The National Museum of Nuclear Science & History will launch an ambitious campaign through Indiegogo – a funding platform for creative projects, directly supported by individuals who pledge money – April 1 through May 1, 2016, to purchase the paint for the restoration of the Museum’s iconic B-52B Stratofortress.
Albuquerque’s very own Boeing B-52B Stratofortress s/n 52-0013, one of only a few B-models left in existence and one of only four in the world on display for public viewing, will be the focus of a special initiative within Operation Preservation – a multi-year campaign to repaint and refurbish the iconic aircraft in the National Museum of Nuclear Science & History’s nine-acre outdoor exhibit area, Heritage Park.
“With the surface area of this behemoth aircraft taking up over two-thirds of one acre, and with one gallon of paint costing $460, we decided to incorporate a crowd funding initiative to help us jump-start the fundraising aspect of the B-52B restoration project,” said Jim Walther, Museum Director.
This will be the National Museum of Nuclear Science & History’s second crowd funding campaign, as the Museum successfully raised over $44,000 last year in a similar initiative for its B-29 Superfortress. Through another crowd funding platform, the Museum exceeded its goal in 30 days and was able to completely restore the exterior of the historic B-29 bomber.
The total restoration cost for the B-52B Stratofortress is expected to be $120,000. Approximately half of this cost will be paid for by the Indiegogo crowd funding campaign where the Museum will aim to raise $60,000 in a one-month time frame. If this campaign reaches its goal in the allotted time of one month, the Museum will be able to purchase paint and primer, prepare the surface of the aircraft and then paint the fuselage and wings.
Through Indiegogo, the National Museum of Nuclear Science & History is asking individuals to “Help Bring a Piece of History Back to Life” and to become a member of the B-52B Restoration Team by making a monetary donation. Restoration of the B-52B will begin in the spring under the supervision of Major Jerry Hanks, Heritage Park Restoration Coordinator, who also lead the successful restorations of the Museum’s F-16 Fighting Falcon in 2014 and the Museum’s B-29 Superfortress in 2015. The target completion date for this restoration project is early fall of 2016.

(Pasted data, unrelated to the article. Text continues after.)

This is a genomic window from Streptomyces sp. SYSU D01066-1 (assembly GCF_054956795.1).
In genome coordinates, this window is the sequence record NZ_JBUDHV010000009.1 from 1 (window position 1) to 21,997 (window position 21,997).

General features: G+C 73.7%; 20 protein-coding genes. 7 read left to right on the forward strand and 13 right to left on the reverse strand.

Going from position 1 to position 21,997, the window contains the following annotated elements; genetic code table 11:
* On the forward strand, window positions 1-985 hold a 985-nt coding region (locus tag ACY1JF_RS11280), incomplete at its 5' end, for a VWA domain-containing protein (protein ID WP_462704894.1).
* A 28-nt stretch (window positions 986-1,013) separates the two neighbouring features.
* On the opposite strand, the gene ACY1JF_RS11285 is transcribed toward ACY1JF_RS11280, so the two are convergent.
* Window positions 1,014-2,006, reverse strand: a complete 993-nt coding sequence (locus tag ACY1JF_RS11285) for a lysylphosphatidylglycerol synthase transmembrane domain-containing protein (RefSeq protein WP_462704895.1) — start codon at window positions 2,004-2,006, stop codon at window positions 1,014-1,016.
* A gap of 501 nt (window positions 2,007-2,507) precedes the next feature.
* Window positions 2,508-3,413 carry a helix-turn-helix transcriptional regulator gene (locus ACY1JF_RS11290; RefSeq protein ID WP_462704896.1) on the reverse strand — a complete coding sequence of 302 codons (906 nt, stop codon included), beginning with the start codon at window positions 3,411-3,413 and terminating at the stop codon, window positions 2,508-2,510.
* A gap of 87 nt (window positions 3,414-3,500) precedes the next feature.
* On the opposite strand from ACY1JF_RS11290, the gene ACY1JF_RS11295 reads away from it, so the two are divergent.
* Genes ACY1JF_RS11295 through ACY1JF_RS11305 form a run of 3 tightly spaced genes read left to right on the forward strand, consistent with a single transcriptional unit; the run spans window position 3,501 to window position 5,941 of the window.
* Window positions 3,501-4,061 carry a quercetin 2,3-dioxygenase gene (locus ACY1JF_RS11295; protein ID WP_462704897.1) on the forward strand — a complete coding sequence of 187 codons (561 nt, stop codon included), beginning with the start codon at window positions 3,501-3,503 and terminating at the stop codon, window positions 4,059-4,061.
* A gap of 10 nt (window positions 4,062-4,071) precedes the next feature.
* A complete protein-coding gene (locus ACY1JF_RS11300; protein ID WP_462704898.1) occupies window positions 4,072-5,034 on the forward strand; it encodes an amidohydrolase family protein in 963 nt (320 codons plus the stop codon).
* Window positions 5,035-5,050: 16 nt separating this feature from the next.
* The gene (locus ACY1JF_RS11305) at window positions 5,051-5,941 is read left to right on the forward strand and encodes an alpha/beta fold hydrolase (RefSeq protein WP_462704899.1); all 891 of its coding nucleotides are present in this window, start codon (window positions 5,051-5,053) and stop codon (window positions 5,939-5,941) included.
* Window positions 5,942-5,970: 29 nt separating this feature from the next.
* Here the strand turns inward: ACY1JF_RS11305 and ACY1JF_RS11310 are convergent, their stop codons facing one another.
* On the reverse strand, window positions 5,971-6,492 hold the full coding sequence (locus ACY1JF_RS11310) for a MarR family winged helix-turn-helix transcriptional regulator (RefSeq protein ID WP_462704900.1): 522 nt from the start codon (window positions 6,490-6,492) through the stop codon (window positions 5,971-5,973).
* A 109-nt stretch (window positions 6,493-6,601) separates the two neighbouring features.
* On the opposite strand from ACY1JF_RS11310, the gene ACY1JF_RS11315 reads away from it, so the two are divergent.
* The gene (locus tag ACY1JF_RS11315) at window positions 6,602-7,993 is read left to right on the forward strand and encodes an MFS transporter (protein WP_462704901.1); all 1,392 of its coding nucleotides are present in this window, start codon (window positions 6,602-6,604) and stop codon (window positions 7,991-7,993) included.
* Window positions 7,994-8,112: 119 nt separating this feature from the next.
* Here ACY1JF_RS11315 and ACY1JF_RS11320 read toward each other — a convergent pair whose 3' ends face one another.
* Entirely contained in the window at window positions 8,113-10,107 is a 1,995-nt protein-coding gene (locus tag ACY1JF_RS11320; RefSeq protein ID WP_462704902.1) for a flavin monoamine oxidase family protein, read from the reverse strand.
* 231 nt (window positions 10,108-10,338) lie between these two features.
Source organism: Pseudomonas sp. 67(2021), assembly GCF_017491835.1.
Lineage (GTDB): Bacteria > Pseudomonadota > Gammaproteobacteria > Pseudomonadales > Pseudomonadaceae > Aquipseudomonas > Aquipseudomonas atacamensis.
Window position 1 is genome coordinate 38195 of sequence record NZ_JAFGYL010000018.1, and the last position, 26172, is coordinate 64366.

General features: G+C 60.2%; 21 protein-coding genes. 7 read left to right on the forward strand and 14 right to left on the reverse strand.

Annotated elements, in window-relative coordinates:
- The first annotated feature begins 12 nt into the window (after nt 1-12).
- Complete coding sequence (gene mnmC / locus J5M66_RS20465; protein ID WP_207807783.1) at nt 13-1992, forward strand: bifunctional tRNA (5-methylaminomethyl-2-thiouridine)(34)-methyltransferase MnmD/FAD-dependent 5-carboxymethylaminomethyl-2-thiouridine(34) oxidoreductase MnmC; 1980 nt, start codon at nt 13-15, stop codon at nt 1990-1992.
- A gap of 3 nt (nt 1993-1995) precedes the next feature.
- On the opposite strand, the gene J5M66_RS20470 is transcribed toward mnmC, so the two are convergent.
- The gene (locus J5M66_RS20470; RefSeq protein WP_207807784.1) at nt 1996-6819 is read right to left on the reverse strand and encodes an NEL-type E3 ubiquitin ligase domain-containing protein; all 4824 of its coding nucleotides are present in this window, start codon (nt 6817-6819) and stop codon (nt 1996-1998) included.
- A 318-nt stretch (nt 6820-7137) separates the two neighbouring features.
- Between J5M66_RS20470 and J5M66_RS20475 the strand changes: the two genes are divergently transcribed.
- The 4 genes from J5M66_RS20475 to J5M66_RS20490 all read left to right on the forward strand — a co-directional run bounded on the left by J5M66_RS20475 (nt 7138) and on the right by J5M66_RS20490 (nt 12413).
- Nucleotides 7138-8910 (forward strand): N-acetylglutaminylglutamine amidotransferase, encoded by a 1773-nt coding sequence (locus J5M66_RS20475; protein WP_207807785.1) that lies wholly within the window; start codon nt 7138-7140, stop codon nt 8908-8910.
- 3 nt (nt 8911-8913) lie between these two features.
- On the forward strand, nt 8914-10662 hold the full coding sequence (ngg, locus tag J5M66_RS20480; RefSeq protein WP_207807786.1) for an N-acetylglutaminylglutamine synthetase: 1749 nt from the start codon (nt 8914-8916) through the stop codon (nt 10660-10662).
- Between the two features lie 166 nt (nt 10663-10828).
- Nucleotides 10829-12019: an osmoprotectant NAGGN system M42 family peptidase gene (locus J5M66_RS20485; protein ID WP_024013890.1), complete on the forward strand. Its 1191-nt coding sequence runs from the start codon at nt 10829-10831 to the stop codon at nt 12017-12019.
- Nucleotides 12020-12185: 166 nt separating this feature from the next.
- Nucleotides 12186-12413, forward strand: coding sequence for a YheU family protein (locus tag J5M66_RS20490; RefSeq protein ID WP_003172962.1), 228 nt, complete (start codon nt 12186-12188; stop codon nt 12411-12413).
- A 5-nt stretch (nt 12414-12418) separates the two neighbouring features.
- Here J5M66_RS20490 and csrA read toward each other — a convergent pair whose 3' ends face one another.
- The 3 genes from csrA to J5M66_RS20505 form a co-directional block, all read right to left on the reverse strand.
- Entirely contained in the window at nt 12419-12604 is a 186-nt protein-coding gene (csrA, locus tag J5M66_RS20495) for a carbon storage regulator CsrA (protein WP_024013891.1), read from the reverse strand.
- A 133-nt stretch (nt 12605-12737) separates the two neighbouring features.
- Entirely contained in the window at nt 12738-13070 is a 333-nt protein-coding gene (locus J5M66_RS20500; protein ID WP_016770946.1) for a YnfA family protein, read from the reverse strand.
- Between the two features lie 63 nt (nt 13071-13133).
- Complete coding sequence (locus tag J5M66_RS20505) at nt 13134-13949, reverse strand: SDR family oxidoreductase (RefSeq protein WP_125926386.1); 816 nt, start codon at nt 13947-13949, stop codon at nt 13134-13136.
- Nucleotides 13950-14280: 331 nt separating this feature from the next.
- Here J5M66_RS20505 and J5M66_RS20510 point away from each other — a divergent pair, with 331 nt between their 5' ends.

The B-52 Stratofortress is a long-range, subsonic, jet-powered strategic bomber. Built by Boeing – with a wingspan of 185 ft and a maximum takeoff weight of 488,000 lbs – B-52 airplanes have been operated by the United States Air Forces since the 1950s and the more recent models are expected to serve continuously into the future. The B-52B – the type of aircraft located at the National Museum of Nuclear Science & History – was the first truly operational version of the Stratofortress that featured an enhanced reconnaissance capability and was fitted with a bombing/navigation system, and they remained in service into the mid-1960s when they were traded in for more modern B-52s.
“Our B-52 at the National Museum of Nuclear Science & History is truly Albuquerque’s airplane,” said Jim Walther, Museum Director. “This airplane was delivered directly from Boeing to Kirtland in 1955, and it was never assigned to another Air Force base in all its existence.”
Contributions to Albuquerque’s B-52B restoration can be made online at nuclearmuseum.org which will also provide links to the Indiegogo campaign.
The National Museum of Nuclear Science & History is located at 601 Eubank SE in Albuquerque, New Mexico. Formerly the National Atomic Museum, which opened in 1969 and was chartered by Congress in 1991, the Museum serves as a repository and steward of nuclear-related historical items and is a Smithsonian affiliate. The Museum is open 9 a.m. to 5 p.m. 361 days a year. The Museum’s website is nuclearmuseum.org and the phone number is 505-245-2137.